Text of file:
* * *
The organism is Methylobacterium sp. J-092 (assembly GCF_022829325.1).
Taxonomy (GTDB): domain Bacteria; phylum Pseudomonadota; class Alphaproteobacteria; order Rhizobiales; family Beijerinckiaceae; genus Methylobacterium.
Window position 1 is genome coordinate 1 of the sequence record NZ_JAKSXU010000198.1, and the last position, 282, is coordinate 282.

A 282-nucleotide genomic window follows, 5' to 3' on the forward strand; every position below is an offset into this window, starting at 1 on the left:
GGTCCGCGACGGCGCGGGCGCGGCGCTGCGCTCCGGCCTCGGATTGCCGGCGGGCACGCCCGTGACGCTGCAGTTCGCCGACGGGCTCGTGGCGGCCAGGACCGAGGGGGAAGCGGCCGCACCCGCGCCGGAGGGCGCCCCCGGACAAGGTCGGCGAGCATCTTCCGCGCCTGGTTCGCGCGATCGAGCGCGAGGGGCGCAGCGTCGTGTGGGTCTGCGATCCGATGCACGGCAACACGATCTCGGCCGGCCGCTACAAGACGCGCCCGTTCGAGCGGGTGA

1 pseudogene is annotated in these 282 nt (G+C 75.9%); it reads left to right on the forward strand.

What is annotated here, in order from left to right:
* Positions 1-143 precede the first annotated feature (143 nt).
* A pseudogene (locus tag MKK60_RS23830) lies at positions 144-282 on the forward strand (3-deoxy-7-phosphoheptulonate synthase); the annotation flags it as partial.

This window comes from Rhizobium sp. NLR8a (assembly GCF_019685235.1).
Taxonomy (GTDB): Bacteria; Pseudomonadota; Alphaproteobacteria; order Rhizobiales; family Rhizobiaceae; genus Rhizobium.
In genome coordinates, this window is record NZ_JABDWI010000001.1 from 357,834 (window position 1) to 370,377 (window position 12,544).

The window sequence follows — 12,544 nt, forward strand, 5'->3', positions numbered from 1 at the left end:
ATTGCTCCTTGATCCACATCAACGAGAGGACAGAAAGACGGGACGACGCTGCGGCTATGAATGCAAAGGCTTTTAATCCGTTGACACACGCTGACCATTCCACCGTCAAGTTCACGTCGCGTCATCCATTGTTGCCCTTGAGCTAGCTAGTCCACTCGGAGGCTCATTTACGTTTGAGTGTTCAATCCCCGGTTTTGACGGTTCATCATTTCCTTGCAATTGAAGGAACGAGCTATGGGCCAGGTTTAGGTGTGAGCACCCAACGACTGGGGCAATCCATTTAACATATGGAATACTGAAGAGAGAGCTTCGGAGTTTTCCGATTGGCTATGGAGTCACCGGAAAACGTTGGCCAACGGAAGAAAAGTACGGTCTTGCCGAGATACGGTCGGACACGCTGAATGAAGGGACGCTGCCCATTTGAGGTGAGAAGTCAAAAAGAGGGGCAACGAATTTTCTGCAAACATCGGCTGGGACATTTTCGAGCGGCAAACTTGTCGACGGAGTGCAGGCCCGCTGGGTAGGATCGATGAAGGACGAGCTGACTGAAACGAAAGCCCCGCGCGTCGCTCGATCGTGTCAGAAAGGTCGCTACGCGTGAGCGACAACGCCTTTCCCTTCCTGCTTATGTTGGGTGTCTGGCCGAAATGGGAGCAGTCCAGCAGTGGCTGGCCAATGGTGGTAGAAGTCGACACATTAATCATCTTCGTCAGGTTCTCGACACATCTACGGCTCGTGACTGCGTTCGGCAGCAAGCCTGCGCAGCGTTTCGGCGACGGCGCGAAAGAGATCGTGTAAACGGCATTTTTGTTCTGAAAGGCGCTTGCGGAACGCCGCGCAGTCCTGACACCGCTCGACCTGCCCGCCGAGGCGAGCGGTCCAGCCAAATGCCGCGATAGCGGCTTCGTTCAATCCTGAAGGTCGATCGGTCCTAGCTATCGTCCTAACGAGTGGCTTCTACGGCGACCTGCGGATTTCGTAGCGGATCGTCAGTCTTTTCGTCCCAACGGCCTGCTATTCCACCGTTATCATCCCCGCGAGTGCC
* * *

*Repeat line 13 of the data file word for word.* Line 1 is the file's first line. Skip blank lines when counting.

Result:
The window sequence follows — 12,544 nt, forward strand, 5'->3', positions numbered from 1 at the left end: